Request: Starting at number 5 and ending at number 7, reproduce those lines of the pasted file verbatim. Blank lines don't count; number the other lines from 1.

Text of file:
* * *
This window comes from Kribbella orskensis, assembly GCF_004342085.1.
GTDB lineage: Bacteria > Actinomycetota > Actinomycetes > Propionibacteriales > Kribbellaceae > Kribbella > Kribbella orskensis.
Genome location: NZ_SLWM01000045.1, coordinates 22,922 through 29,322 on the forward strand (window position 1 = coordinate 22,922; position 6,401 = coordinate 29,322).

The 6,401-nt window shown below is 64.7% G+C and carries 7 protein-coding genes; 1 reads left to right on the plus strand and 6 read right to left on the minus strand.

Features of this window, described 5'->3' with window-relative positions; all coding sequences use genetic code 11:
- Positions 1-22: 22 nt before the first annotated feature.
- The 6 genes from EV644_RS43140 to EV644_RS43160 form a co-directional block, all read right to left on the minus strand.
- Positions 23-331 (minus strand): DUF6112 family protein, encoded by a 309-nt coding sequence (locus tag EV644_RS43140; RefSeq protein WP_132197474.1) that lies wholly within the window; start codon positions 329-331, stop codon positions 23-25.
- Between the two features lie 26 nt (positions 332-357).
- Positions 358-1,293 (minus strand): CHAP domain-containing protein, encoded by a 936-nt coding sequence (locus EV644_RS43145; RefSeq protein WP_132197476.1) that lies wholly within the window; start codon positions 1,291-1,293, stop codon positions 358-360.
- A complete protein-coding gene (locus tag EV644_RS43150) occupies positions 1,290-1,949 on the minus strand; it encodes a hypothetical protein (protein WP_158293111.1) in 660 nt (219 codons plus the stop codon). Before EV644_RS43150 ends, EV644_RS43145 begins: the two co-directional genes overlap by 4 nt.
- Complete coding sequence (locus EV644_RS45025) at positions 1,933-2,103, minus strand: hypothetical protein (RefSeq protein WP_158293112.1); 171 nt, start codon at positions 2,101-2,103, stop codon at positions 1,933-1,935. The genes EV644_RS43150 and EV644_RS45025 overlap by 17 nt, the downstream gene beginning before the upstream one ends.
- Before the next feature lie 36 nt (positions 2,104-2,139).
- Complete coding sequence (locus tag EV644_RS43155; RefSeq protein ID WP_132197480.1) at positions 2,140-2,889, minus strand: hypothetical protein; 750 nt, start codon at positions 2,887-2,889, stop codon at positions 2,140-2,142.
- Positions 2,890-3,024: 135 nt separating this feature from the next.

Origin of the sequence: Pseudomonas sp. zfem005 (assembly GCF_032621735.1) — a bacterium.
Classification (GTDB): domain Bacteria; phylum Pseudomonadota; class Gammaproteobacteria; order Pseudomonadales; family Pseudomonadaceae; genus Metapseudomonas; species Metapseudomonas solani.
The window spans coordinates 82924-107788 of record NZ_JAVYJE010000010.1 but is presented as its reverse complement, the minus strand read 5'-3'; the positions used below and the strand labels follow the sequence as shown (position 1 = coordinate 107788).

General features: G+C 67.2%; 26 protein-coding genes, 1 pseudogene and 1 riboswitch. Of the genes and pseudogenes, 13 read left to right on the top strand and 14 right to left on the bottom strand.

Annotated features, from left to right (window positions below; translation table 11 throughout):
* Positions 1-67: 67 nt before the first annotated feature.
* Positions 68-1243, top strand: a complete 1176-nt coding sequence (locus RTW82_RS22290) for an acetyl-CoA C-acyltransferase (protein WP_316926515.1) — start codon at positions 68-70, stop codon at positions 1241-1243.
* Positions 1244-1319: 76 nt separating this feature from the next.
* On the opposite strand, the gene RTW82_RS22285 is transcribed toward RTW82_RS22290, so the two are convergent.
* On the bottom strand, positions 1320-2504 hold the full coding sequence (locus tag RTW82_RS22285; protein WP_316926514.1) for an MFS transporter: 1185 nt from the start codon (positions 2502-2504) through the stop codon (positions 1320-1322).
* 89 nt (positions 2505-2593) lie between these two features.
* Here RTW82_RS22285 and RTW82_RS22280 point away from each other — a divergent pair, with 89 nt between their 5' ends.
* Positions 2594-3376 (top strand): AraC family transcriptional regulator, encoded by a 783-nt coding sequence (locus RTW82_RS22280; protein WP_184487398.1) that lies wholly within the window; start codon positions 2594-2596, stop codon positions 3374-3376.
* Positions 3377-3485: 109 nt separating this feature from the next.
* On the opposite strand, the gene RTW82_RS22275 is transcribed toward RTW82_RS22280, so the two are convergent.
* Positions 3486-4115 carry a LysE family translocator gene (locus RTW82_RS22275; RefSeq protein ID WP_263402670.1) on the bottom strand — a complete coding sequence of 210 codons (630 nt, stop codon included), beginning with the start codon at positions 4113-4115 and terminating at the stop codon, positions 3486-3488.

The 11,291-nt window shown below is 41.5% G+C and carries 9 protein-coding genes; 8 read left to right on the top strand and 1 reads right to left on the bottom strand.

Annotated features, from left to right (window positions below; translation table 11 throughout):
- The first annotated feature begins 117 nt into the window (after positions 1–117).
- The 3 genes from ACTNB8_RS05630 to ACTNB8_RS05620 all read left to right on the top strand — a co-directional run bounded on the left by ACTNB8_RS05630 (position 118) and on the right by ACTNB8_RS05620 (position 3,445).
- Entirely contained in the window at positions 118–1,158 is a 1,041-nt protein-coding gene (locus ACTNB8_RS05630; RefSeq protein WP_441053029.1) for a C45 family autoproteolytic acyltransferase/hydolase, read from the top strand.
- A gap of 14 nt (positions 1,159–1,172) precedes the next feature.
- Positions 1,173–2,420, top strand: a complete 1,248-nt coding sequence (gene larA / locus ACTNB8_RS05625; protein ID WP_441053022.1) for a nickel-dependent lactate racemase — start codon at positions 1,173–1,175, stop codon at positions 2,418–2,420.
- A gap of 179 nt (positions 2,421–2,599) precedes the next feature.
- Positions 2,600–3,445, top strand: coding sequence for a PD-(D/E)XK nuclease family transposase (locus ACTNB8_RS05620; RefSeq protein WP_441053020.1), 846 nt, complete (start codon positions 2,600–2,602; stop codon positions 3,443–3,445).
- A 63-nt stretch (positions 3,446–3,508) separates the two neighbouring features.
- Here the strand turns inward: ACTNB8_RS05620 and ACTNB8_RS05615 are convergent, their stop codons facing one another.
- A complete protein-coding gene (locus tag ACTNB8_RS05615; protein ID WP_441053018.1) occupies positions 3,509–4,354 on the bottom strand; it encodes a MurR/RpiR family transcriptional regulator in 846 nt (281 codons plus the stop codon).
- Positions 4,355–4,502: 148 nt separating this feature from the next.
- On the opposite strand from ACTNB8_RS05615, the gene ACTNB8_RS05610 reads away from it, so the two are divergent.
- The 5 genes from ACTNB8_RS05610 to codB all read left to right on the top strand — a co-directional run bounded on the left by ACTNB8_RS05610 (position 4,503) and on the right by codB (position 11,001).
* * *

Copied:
Features of this window, described 5'->3' with window-relative positions; all coding sequences use genetic code 11:
- Positions 1-22: 22 nt before the first annotated feature.
- The 6 genes from EV644_RS43140 to EV644_RS43160 form a co-directional block, all read right to left on the minus strand.